To ensure children maintain the same level of living after their parents have divorced, one parent often pays child support to the other. Child support is used to ensure financial stability in the child’s life and covers his or her essentials, as the parents have agreed to in the award. However, child support does not last forever—the parent receiving it and the parent making it should know when it ends, so they can make their plans accordingly. In certain situations, it may be possible to terminate payments early or to extend them past the age they are legally required.
When children reach the age of majority, then most states require child support payments to end. The age of majority is the age when one is no longer considered a minor and can make many legal decisions on their own. In most states, this is when the child turns 18 or graduates from high school. However, some states have kept the age of majority at 21, which is why it is important to know what law applies in the state one is residing in.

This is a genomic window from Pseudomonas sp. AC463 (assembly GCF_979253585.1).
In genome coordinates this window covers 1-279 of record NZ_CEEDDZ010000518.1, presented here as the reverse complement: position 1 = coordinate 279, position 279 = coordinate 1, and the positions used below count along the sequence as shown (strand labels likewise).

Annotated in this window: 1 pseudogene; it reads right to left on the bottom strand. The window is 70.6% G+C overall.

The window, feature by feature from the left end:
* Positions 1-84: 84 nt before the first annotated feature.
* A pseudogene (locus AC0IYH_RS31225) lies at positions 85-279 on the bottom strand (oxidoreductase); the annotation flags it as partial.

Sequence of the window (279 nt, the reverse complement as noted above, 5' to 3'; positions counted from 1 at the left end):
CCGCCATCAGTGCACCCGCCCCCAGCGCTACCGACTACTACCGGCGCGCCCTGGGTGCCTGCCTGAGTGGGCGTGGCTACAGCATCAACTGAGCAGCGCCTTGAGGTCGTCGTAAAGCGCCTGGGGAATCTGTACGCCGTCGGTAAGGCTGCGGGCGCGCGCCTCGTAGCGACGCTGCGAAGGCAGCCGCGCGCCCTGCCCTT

When a child becomes self-supporting and no longer relies on financial support from their parents, the child is considered emancipated. Emancipation is a legal process and can be completed before someone reaches the age of majority. An emancipated child can no longer receive child support.
When does child support continue?
In some situations, child support can continue past graduation, if the child support covers education. If this is not mandated under state law, child support awards can include these provisions.
Child support is supposed to benefit children and if a parent believes they should receive support past what is normally the rule, they might want to consider consulting an experienced attorney for guidance.